Modern Warfare 2 sold so many copies that total franchise earnings rose to $31 billion.

Modern Warfare 2 sold so many copies that total franchise earnings rose to $31 billion.

It's highly unlikely that kind of revenue would be generated if the game was released day-and-date on Xbox Game Pass, especially given the service offers substantial promotions that allow gamers to join for $1 for an entire month.

Modern Warfare 2 brought total Call of Duty franchise earnings in excess of $31 billion in lifetime revenues.

It's also worth noting that Call of Duty is the best-selling game on both Xbox and PlayStation. Will Xbox players still buy games at full price if they can subscribe to Xbox Game Pass and receive access to these games?

Activision is the largest contributor to total company operating income.

Activision is the largest contributor to total company operating income.

Data confirms that Call of Duty is Activision Blizzard King's most powerful franchise.

Some would argue that King makes more than Activision, and while that's true on 9-month quarterly basis, Call of Duty's release in Q4 is powerful enough to skyrocket Activision's earnings and beat all other segments, including King, in full-year earnings.

Activision also delivers the lion's share of net revenues on a yearly basis, primarily driven by Call of Duty.

Activision also delivers the lion's share of net revenues on a yearly basis, primarily driven by Call of Duty.

This Q4 surge is responsible for continued growth of the publisher's business. King is the most reliable earner quarter-over-quarter, and Blizzard was previously more sporadic and erratic but has stabilized with the releases of Overwatch 2 and Diablo Immortal. Activision, on the other hand, conquers the other two during the holiday periods when Call of Duty games are released.

The relationship to full game sales and monetization remains clear.

For mainline Call of Duty games, one precedes the other. Consumers must purchase annualized Call of Duty games in order to be monetized across the titles themselves. Buying a game is always the entry point to accessing the latest Call of Duty game of the year.

Comparing in-game net bookings (microtransactions) vs game net bookings (game sales) shows that Q4 periods consistently swing the majority in favor of full game sales.

Comparing in-game net bookings (microtransactions) vs game net bookings (game sales) shows that Q4 periods consistently swing the majority in favor of full game sales.

It's also worth noting that Call of Duty's annual Q4 releases are the only period of the year when Activision-Blizzard's game net bookings surpass in-game net bookings. Game net bookings include full game sales, whereas in-game net bookings include microtransactions, season passes, and other monetized content.

Based on these trends, it appears that Call of Duty is a significant driver for game net bookings during the Q4 period and for the full year itself. Not only that, but game net bookings, or game sales made via retail and digital channels, are still a meaningful contributor to total net bookings and thus total earnings and profits.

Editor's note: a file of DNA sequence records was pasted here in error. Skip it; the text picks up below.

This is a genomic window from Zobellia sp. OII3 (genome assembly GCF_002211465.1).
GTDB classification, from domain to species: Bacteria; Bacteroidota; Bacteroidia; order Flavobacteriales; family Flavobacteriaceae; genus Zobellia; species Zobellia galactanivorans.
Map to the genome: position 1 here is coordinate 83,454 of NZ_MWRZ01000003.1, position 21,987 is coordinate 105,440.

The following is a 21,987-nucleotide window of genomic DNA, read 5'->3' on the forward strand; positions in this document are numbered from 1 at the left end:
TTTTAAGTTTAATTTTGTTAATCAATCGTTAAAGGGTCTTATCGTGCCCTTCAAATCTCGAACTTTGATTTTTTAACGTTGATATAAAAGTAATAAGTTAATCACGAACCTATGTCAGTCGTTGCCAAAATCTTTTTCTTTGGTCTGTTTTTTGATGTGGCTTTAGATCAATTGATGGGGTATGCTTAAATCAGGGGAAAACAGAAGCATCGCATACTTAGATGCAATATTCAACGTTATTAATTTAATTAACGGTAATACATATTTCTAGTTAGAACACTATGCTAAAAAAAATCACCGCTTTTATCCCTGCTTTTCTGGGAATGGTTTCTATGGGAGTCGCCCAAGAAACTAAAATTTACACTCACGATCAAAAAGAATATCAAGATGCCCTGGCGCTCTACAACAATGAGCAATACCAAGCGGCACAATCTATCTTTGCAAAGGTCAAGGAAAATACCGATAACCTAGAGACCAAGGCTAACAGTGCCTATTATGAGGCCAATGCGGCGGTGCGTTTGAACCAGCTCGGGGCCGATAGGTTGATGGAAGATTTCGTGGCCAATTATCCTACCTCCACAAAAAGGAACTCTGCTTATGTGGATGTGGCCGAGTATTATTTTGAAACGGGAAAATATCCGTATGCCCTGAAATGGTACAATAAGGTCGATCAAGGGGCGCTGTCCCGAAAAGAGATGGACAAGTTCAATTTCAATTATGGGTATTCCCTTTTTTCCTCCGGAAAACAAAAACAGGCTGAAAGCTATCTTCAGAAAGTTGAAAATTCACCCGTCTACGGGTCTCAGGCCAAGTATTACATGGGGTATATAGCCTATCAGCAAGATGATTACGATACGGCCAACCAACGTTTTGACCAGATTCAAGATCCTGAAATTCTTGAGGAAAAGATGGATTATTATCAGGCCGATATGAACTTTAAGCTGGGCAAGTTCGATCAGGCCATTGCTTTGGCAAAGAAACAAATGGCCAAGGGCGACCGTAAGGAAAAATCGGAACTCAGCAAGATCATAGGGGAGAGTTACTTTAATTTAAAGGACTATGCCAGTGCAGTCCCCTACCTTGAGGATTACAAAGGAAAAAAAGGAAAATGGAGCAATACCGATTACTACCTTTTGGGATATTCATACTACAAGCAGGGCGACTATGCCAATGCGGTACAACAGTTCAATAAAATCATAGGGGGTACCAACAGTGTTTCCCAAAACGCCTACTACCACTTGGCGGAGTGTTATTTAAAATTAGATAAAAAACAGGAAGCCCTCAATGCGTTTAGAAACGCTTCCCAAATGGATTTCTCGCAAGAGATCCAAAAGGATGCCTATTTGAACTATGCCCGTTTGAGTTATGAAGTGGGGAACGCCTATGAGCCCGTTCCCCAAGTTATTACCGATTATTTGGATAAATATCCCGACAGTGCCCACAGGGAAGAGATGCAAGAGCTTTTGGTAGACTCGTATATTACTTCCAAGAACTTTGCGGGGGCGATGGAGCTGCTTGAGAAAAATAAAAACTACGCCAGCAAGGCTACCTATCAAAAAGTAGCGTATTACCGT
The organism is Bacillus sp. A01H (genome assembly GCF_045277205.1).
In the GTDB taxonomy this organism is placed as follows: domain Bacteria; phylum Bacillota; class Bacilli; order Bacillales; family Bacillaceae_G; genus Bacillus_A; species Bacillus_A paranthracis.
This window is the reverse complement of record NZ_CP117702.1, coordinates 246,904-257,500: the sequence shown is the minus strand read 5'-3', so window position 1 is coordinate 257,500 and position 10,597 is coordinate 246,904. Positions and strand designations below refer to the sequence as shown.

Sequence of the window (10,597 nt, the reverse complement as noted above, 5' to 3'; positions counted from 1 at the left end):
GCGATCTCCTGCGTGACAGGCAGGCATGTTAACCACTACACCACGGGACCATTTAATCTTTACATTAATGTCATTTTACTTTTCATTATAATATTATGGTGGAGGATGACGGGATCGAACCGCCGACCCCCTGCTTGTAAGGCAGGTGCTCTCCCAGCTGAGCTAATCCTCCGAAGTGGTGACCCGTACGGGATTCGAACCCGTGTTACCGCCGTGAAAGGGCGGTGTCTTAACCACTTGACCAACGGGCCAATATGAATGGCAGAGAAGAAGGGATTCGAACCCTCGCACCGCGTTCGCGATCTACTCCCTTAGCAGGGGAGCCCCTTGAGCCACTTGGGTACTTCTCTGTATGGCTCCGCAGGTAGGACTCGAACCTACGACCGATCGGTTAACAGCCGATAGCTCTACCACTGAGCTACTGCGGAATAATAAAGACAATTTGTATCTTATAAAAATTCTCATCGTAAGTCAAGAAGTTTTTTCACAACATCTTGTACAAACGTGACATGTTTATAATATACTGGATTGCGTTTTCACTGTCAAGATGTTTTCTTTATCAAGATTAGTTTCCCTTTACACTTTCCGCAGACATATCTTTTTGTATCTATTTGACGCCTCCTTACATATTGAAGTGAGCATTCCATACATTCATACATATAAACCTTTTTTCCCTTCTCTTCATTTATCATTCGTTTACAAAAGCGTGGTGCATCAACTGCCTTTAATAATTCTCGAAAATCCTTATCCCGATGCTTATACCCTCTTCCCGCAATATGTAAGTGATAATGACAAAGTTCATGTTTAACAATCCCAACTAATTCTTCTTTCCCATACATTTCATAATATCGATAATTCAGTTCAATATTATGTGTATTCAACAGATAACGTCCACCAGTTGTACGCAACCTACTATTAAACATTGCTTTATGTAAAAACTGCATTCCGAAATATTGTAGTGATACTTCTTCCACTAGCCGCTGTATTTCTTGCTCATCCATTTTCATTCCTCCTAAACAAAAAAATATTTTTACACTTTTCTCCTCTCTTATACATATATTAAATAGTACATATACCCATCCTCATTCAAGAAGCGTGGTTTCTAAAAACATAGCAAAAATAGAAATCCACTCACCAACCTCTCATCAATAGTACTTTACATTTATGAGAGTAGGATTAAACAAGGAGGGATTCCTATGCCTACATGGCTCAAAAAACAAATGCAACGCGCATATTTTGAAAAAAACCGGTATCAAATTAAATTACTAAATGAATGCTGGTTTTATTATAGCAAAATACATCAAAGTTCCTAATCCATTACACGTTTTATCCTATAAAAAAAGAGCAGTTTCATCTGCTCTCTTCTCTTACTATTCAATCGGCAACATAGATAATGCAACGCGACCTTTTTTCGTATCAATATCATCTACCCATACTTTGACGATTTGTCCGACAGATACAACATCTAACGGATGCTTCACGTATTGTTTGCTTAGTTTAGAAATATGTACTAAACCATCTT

Here's how Activision defines net bookings and in-game net bookings:

  • Net Bookings - We monitor net bookings as a key operating metric in evaluating the performance of our business because it enables an analysis of performance based on the timing of actual transactions with our customers and provides more timely indications of trends in our operating results. Net bookings is the net amount of products and services sold digitally or sold-in physically in the period, and includes license fees, merchandise, and publisher incentives, among others. Net bookings is equal to net revenues excluding the impact from deferrals.
  • In-game Net Bookings - Primarily includes the net amount of downloadable content and microtransactions sold during the period, and is equal to in-game net revenues excluding the impact from deferrals.

This seems to indicate that Call of Duty full game sales are an important part of Activision-Blizzard's total earnings, and that including these titles on a service like Xbox Game Pass could significantly disrupt the publisher's current earnings, and, potentially, its profitability.

Data also suggests that Microsoft has an even greater reason to keep shipping Call of Duty games on PlayStation lest the company miss out on millions of game sales per year.

Retail revenues have been dwindling for some time, whereas digital remains strong.

Retail revenues have been dwindling for some time, whereas digital remains strong.

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Call of Duty: Modern Warfare II

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Derek joined the TweakTown team in 2015 and has since reviewed and played 1000s of hours of new games. Derek is absorbed with the intersection of technology and gaming, and is always looking forward to new advancements. With over six years in games journalism under his belt, Derek aims to further engage the gaming sector while taking a peek under the tech that powers it. He hopes to one day explore the stars in No Man's Sky with the magic of VR.